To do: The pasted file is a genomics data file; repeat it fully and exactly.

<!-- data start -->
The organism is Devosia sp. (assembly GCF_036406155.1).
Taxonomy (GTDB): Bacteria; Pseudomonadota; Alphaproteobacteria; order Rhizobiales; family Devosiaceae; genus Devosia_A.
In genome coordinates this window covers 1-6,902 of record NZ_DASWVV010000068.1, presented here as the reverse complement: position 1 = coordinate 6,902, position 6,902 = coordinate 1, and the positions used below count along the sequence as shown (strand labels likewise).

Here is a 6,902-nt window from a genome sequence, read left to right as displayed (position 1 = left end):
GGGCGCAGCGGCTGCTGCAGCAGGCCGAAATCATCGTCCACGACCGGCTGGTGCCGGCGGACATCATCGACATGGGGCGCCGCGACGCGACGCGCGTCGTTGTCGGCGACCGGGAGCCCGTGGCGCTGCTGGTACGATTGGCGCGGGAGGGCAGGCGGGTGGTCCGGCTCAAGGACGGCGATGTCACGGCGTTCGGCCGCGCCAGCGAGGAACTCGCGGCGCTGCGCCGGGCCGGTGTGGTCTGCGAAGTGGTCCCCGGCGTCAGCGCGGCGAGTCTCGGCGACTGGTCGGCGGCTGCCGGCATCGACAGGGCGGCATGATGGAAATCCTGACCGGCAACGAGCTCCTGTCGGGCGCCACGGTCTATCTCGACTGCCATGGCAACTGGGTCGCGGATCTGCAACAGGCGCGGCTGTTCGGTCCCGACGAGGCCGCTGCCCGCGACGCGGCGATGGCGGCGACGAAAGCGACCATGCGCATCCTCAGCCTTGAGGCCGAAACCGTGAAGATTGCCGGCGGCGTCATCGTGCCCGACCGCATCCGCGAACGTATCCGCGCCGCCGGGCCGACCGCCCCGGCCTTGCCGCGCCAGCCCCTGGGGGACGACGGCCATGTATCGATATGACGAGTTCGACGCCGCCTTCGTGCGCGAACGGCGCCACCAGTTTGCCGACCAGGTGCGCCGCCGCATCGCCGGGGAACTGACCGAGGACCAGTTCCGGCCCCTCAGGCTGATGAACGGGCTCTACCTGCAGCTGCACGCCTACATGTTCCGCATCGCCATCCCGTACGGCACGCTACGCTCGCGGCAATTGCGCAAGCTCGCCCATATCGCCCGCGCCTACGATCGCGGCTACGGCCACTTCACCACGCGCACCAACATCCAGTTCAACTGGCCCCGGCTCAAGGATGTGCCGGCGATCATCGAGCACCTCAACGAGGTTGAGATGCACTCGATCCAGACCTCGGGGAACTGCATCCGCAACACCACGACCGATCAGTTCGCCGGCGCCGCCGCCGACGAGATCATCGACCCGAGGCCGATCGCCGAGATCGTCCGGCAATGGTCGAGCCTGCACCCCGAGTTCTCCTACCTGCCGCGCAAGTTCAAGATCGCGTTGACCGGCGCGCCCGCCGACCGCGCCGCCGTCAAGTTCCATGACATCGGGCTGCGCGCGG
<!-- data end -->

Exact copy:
The organism is Devosia sp. (assembly GCF_036406155.1).
Taxonomy (GTDB): Bacteria; Pseudomonadota; Alphaproteobacteria; order Rhizobiales; family Devosiaceae; genus Devosia_A.
In genome coordinates this window covers 1-6,902 of record NZ_DASWVV010000068.1, presented here as the reverse complement: position 1 = coordinate 6,902, position 6,902 = coordinate 1, and the positions used below count along the sequence as shown (strand labels likewise).

Here is a 6,902-nt window from a genome sequence, read left to right as displayed (position 1 = left end):
GGGCGCAGCGGCTGCTGCAGCAGGCCGAAATCATCGTCCACGACCGGCTGGTGCCGGCGGACATCATCGACATGGGGCGCCGCGACGCGACGCGCGTCGTTGTCGGCGACCGGGAGCCCGTGGCGCTGCTGGTACGATTGGCGCGGGAGGGCAGGCGGGTGGTCCGGCTCAAGGACGGCGATGTCACGGCGTTCGGCCGCGCCAGCGAGGAACTCGCGGCGCTGCGCCGGGCCGGTGTGGTCTGCGAAGTGGTCCCCGGCGTCAGCGCGGCGAGTCTCGGCGACTGGTCGGCGGCTGCCGGCATCGACAGGGCGGCATGATGGAAATCCTGACCGGCAACGAGCTCCTGTCGGGCGCCACGGTCTATCTCGACTGCCATGGCAACTGGGTCGCGGATCTGCAACAGGCGCGGCTGTTCGGTCCCGACGAGGCCGCTGCCCGCGACGCGGCGATGGCGGCGACGAAAGCGACCATGCGCATCCTCAGCCTTGAGGCCGAAACCGTGAAGATTGCCGGCGGCGTCATCGTGCCCGACCGCATCCGCGAACGTATCCGCGCCGCCGGGCCGACCGCCCCGGCCTTGCCGCGCCAGCCCCTGGGGGACGACGGCCATGTATCGATATGACGAGTTCGACGCCGCCTTCGTGCGCGAACGGCGCCACCAGTTTGCCGACCAGGTGCGCCGCCGCATCGCCGGGGAACTGACCGAGGACCAGTTCCGGCCCCTCAGGCTGATGAACGGGCTCTACCTGCAGCTGCACGCCTACATGTTCCGCATCGCCATCCCGTACGGCACGCTACGCTCGCGGCAATTGCGCAAGCTCGCCCATATCGCCCGCGCCTACGATCGCGGCTACGGCCACTTCACCACGCGCACCAACATCCAGTTCAACTGGCCCCGGCTCAAGGATGTGCCGGCGATCATCGAGCACCTCAACGAGGTTGAGATGCACTCGATCCAGACCTCGGGGAACTGCATCCGCAACACCACGACCGATCAGTTCGCCGGCGCCGCCGCCGACGAGATCATCGACCCGAGGCCGATCGCCGAGATCGTCCGGCAATGGTCGAGCCTGCACCCCGAGTTCTCCTACCTGCCGCGCAAGTTCAAGATCGCGTTGACCGGCGCGCCCGCCGACCGCGCCGCCGTCAAGTTCCATGACATCGGGCTGCGCGCGG